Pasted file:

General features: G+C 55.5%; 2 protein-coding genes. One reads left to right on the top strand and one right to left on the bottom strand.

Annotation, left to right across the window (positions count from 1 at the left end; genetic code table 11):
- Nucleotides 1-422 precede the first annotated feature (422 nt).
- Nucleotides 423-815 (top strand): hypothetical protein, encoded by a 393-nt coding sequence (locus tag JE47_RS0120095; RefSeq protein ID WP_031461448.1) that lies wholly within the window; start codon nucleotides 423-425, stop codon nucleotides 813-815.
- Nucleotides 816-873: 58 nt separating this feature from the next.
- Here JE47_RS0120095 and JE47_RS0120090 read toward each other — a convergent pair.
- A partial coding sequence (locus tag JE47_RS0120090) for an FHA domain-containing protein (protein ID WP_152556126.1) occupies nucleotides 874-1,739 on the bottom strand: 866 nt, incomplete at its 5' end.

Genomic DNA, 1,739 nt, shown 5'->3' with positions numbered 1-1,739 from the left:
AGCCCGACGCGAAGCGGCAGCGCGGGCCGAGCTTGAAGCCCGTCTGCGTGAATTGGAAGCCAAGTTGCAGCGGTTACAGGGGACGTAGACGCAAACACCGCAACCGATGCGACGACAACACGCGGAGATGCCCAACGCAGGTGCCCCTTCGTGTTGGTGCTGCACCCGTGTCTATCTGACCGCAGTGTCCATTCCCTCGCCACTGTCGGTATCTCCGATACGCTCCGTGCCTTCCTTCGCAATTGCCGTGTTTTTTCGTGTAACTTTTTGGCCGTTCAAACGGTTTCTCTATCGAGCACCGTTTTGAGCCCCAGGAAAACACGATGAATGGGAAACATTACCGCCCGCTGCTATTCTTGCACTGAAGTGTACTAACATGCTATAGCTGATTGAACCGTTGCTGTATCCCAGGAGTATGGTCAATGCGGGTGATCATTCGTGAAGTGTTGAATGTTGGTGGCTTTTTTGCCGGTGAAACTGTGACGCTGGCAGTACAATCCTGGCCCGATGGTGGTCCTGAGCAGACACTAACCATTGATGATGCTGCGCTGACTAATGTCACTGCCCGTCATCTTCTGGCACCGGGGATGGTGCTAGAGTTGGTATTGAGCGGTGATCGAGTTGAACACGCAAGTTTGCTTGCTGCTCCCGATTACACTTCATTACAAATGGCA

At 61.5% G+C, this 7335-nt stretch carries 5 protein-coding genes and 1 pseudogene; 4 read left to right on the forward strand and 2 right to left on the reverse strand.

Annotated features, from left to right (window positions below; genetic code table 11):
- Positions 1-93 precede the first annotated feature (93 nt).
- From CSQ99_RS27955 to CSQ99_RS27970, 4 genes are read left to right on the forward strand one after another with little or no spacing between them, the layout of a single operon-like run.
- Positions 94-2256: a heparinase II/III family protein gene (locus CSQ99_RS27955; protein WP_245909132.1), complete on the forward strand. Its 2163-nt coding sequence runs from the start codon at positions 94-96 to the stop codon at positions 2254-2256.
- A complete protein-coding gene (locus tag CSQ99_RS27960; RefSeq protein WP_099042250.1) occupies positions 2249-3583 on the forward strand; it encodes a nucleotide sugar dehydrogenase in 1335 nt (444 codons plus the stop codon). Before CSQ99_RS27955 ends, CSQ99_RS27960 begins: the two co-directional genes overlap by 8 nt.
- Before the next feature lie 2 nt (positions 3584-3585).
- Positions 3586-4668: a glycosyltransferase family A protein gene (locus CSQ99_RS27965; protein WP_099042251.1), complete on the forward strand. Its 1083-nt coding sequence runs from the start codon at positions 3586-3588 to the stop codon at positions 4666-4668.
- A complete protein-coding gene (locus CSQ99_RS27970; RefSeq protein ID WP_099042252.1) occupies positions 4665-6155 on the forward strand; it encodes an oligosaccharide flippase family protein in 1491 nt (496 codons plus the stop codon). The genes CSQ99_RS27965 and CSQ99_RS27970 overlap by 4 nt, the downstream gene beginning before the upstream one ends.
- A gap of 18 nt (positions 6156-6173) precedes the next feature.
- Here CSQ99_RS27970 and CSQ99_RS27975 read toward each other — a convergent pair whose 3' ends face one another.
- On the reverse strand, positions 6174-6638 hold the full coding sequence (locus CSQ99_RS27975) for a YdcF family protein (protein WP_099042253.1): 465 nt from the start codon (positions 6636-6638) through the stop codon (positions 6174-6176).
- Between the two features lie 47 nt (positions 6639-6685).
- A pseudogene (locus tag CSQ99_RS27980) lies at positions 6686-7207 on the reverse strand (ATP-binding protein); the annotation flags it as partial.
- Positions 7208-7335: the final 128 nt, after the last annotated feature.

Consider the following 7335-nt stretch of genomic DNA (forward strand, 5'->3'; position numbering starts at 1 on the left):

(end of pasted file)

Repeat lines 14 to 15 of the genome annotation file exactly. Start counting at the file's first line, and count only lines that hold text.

- Positions 94-2256: a heparinase II/III family protein gene (locus CSQ99_RS27955; protein WP_245909132.1), complete on the forward strand. Its 2163-nt coding sequence runs from the start codon at positions 94-96 to the stop codon at positions 2254-2256.
- A complete protein-coding gene (locus tag CSQ99_RS27960; RefSeq protein WP_099042250.1) occupies positions 2249-3583 on the forward strand; it encodes a nucleotide sugar dehydrogenase in 1335 nt (444 codons plus the stop codon). Before CSQ99_RS27955 ends, CSQ99_RS27960 begins: the two co-directional genes overlap by 8 nt.